Background: Breast cancers can be subgrouped into ER-positive and ER-negative breast cancers according to their estrogen receptor status. Clinical data has shown that ER-negative breast cancers are aggressive and have a poor prognosis; however, few effective targeted treatments are available for these cancers. A human kinome study conducted in our lab has identified 52 kinases highly expressed in ER-negative breast tumors. One of these kinases, DAPK-1, was selected for further study. Death-associated protein kinase-1 (DAPK-1) mediates cell death through P53-dependent or -independent pathways. In this study, we investigated the role of DAPK-1 in regulating growth and death in ER-negative breast cancer. Methods: To perform expression and survival analysis of DAPK-1 in breast tumors, we used data from VandeVijver, Desmedt and Ivshina datasets. Inducible DAPK-1 knockdown cell lines were constructed through pTRIPZ lentiviral system. Anchorage-independent growth was performed in soft agar. Colonies were enumerated after 15-30 days. Xenograft experiments were performed in nude mice by injecting 5×106 cells per mice. Results: Our gene expression analysis found that high DAPK-1 expression correlated significantly with ER-negative breast cancers. Survival analysis showed that high DAPK-1 expression is associated with worse clinical outcome. Using an inducible DAPK-1 knockdown system, we found that depletion of DAPK-1 suppressed anchorage-dependent and -independent growth of ER-negative P53 mutant cells but not P53 wildtype cells. We next investigated whether DAPK-1 suppression inhibits tumor growth in mouse xenograft experiments. Results of in vivo experiments demonstrated that DAPK-1 suppression inhibited the growth of ER-negative breast tumors but not ER-positive breast tumors. Through a siRNA study in an expanded panel of breast cancer cell lines, we found that the sensitivity of cell lines to DAPK-1 knockdown is dependent on ER and P53 status. ER-negative breast cancer cell lines with P53 mutations are very sensitive to DAPK-1 knockdown, while ER-positive, P53 wildtype breast cancer cell lines are resistant to DAPK-1 knockdown. To determine if p53 dysfunction can sensitize breast cancer cell lines to DAPK-1 suppression, we depleted P53 expression in MCF7 and found an increased sensitivity to DAPK-1 knockdown, indicating that MCF7 growth becomes partially addicted to DAPK-1 after P53 dysfunction. Conclusion: DAPK-1 is an essential growth regulator of ER-negative breast cancer cells, but not of ER-positive, P53 wildtype breast cancer cells in vitro and in vivo. These results suggest that P53 dysfunction causes breast cancer cells to become addicted to DAPK-1 signaling pathway for their growth. Our results show that DAPK-1 has a dual role in regulating breast cancer proliferation and apoptosis depending on the status of P53. This study is supported by a PROMISE grant (KG081694) from the Susan G. Komen for the Cure Foundation.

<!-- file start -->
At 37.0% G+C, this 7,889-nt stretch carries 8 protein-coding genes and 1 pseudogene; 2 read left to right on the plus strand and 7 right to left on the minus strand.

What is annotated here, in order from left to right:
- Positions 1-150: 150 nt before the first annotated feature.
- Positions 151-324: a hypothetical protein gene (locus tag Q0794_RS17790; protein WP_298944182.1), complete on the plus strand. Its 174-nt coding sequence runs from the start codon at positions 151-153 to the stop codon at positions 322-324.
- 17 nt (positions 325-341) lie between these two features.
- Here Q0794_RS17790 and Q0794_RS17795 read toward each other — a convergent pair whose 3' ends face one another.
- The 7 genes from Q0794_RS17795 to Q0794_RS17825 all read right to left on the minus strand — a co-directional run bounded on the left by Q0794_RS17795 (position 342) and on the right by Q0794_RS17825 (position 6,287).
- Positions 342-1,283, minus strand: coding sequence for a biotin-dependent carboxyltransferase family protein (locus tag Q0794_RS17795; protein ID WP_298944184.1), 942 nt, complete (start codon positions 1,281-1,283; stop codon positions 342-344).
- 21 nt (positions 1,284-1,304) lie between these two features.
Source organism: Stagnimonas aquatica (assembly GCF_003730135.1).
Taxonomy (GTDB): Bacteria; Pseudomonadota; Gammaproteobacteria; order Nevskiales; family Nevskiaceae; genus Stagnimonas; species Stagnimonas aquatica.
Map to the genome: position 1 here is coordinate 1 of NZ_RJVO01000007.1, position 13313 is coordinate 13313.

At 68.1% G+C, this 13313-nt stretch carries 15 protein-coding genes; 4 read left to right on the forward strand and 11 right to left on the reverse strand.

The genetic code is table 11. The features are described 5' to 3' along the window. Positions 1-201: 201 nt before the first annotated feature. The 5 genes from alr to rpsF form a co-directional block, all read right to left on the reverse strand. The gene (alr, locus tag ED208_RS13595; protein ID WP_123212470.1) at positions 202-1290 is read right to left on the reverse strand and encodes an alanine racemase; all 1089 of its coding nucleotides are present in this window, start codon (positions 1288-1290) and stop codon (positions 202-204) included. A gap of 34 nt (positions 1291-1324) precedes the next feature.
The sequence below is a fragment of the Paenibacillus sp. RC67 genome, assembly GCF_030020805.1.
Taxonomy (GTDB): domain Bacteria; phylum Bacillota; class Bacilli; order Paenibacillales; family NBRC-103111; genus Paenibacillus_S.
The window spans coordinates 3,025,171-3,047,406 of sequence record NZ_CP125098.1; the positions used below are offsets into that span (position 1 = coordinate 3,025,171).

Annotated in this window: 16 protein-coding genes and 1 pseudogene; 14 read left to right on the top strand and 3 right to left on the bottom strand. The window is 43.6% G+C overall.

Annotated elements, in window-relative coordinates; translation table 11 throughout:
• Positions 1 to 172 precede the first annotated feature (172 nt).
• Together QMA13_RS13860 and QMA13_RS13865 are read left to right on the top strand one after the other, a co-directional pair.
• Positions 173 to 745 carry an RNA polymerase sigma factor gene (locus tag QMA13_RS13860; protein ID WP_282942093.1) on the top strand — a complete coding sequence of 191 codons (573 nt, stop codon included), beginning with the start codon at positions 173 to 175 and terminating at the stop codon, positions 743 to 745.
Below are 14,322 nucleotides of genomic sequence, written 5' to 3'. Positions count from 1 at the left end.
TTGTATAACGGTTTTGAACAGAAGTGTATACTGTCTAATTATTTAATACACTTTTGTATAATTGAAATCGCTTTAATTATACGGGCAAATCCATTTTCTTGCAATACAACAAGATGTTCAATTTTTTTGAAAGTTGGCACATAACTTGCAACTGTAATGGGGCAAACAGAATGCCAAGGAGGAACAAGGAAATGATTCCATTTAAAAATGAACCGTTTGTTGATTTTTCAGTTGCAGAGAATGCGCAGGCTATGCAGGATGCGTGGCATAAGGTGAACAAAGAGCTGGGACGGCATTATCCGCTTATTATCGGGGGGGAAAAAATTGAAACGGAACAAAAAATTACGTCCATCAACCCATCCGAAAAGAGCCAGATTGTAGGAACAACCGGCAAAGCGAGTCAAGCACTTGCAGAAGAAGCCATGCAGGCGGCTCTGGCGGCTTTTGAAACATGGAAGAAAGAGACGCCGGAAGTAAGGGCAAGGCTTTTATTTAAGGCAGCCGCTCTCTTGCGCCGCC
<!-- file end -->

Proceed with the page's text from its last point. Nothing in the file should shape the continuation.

Citation Format: {Authors}. {Abstract title} [abstract]. In: Proceedings of the 103rd Annual Meeting of the American Association for Cancer Research; 2012 Mar 31-Apr 4; Chicago, IL. Philadelphia (PA): AACR; Cancer Res 2012;72(8 Suppl):Abstract nr 82. doi:1538-7445.AM2012-82